New report finds that most Indian banks have not yet factored climate change into business strategies.
India’s banking sector is not prepared to address related challenges and tackle the financial impacts of climate change, a new climate risk report has found.
According to a report from a local research and advisory group, Climate Risk Horizons, major banks in India are not fully equipped to adapt to climate change, and they have yet to incorporate climate-related financial risks into their day-to-day decision-making and business strategy.
The report ranks the 34 biggest banks in India (including ICICI Bank, Kotak Mahindra Bank, Bank of India, State Bank of India and Punjab National Bank). It finds that, with the exception of a few, most Indian banks have not yet factored climate change into their business strategies, despite the “rosiest projections” indicating “significant economic challenges for the Indian economy.”
None of the banks surveyed have a long-term net-carbon zero target year with an implementation plan covering direct GHG emissions, indirect emissions through electricity or energy purchased, and those attributable to its supply chain or vendors.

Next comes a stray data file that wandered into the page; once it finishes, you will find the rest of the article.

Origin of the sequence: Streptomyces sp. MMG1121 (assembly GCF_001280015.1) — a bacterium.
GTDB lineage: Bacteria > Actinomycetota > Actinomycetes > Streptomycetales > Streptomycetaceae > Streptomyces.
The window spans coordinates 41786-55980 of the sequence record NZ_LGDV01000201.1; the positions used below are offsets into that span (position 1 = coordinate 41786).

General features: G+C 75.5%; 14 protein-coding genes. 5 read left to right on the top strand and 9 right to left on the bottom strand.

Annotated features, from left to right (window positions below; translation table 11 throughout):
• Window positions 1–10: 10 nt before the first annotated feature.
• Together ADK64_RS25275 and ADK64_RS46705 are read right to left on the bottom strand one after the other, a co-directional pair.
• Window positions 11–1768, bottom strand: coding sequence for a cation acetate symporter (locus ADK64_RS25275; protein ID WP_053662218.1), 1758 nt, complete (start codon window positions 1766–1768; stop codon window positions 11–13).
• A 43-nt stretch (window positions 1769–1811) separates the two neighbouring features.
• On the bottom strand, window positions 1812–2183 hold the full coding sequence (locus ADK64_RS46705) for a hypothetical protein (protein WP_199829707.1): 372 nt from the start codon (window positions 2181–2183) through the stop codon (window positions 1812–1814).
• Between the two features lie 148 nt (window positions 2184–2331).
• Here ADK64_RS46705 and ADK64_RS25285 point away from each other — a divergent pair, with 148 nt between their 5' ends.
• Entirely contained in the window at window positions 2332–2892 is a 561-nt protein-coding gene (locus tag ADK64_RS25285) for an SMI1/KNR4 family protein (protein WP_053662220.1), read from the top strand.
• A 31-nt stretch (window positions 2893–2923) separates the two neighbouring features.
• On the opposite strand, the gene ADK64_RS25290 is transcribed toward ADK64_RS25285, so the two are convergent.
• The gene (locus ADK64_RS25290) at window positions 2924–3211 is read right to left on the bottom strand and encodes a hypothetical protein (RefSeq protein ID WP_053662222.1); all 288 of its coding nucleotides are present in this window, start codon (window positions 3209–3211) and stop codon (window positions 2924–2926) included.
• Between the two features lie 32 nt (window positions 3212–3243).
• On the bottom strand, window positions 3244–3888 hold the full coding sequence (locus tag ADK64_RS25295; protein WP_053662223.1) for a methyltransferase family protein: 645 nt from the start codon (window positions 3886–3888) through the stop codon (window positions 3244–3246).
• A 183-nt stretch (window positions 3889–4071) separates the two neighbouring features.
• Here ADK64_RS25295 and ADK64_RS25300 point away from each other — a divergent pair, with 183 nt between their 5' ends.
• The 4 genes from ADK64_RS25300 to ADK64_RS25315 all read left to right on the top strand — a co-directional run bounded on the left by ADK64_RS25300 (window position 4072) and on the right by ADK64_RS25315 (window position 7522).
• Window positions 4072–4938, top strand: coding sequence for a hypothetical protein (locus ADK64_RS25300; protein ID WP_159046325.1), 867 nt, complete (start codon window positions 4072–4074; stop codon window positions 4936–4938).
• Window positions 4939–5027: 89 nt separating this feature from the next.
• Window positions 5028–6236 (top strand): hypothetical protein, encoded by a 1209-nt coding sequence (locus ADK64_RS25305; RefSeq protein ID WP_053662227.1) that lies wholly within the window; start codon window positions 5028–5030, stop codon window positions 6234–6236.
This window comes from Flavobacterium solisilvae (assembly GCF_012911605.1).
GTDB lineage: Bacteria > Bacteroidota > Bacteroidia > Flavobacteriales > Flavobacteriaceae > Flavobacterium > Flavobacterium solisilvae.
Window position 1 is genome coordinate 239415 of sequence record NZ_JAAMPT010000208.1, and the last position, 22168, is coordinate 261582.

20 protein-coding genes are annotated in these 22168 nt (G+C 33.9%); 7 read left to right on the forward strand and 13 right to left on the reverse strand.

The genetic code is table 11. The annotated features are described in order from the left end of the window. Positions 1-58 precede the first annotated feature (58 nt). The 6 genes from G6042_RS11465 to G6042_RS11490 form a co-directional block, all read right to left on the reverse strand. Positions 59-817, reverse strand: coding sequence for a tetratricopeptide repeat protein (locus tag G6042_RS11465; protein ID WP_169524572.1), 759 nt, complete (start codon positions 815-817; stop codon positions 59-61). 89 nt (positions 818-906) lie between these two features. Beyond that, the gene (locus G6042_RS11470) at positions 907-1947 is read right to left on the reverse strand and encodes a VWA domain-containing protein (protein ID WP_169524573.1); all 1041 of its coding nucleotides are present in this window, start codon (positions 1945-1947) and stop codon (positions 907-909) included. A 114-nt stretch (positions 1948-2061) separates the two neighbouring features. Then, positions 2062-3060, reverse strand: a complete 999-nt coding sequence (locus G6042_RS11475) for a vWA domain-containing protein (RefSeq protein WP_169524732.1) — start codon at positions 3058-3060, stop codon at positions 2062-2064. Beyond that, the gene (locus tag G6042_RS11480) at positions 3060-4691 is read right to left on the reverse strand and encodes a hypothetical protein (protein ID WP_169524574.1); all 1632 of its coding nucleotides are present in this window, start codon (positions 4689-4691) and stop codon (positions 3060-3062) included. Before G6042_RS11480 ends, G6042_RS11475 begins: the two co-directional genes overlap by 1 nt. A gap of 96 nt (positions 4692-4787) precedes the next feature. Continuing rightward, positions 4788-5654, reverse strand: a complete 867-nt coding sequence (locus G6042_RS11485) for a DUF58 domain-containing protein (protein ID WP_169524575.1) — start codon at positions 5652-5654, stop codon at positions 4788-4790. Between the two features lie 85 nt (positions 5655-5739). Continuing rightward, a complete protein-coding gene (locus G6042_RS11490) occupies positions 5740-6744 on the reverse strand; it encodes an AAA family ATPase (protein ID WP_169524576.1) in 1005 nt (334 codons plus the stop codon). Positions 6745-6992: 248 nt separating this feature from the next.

Only two banks (Yes Bank and HDFC Bank) have defined targets for scope 1 and 2 emissions. State Bank of India meanwhile only has a long-term carbon neutral target year but does not identify the scope of emissions.
Two lenders, Federal Bank and Suryoday Small Finance Bank, have an exclusion policy that precludes loans for new coal power plant construction or extension plans.
The research assessed the banks based on publicly available information against ten categories, for a total of 20 points. According to the research, 29 of the banks received less than 10 points, which “should be seen as a blinking red warning light”.
The ranking also shows that public sector banks are lagging behind private banks.
Large, media-savvy public and private sector banks such as State Bank of India, Union Bank, ICICI Bank also had very poor rankings, which the report said is “extremely worrying for investors, and something that the regulators (the RBI and the SEBI) must address.”
The RBI has urged lenders to monitor the impact of companies exposed to fossil fuels on their asset quality as the economy transitions to greener energy. India has pledged to be net-carbon zero by 2070.
Currently, fossil fuels account for 62 percent of the nation’s power generation.